Hi, Broocar. A coworker told me about a legal issue that arose with Facebook’s change of license for their open-source projects, such as React. From what I’ve read, the new license (a BSD + patents one) is incompatible with more permissive licensed, such as the Apache license (why this issue came to be known, actually), and also it states that any patent infringement pursuit against Facebook results in the immediate loss of rights to use and distribute ReactJS. The issue’s been discussed in several forums an articles, but here is a quick summary: http://windowsitpro.com/open-source/apache-foundation-and-facebook-standoff-over-reactjs-license.
Do you have any insights about this issue and how it could affect your project? If there’s no solution from Facebook, we’ll likely have to replace the React code at work just to be sure (I really, really don’t see us -or any of our clients- suing Facebook in this lifetime, but who knows?). Of course, I’ll wait to see how it resolves, and maybe stick to React for a while, but I’ll consider switching to Preact soon to avoid doing some extra translations in the future. Have you considered switching to Preact too?
The question I read somewhere else is that if you migrate to an other framework, would that solve the issue? E.g. it does not mean that that project does not infringes one of Facebook patents.
The other question is, should ReactJS be replaced now or when it becomes an issue. E.g. it is just a rendering layer on top of the API. I would say preferably later, as I prefer investing my time into moving forward, not sideward
Regarding the patents infringement, I think it is the other way around: the license states that if you take action against Facebook because they infringed any patent you may have (which may have nothing to do with React or any of their projects), you lose your rights to use React in your projects. Here’s a declaration from a Facebook’s worker: https://code.facebook.com/posts/112130496157735/explaining-react-s-license/. He claims the license aims to prevent meritless patent suits the may get (and I bet they get a lot of those), but says nothing about the ability it gives them to screw you over your patents if you’d like to continue using React.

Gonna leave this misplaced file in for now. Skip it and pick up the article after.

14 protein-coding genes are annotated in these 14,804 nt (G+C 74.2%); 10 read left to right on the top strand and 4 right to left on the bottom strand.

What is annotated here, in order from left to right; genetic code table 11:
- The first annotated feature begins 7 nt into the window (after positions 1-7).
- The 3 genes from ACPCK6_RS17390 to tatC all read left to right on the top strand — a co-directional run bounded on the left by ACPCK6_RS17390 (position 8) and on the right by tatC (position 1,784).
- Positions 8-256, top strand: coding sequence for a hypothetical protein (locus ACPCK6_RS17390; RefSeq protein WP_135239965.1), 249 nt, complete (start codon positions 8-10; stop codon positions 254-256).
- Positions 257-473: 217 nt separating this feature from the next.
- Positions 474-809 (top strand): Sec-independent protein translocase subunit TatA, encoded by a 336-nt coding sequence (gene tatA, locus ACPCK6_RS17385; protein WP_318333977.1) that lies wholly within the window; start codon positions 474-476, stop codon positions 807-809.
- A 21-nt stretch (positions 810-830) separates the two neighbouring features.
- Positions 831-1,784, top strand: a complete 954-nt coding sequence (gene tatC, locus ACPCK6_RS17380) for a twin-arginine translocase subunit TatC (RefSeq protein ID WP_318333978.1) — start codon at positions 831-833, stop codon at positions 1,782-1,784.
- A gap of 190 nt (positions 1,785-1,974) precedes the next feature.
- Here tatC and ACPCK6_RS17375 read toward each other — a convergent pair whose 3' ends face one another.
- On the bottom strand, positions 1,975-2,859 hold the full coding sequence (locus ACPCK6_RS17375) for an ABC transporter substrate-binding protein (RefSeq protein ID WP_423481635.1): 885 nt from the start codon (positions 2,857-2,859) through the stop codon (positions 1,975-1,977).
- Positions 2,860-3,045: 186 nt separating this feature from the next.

Personally, neither I nor my workplace hold any patents, so I couldn’t care less, but maybe there are some implications if you ever pack a project built around your solution or other that used React and pass it to a client who may well hold some patents. I’m no lawyer either, so I don’t really know. But you’re probably right and for the time being it’d be better to stick to React. As you say, it’s just frontend, it may be changed without much effort if any real problem arises.
I got a response back from somebody specialised in legal matters, the response was that this is not something to worry about.
Then again, when the situation would arise that you can’t use ReactJS anymore, in can always be swapped at that time (it is only changing the rendering layer). Doing it now would mean I need to make an investment that might not be needed at all.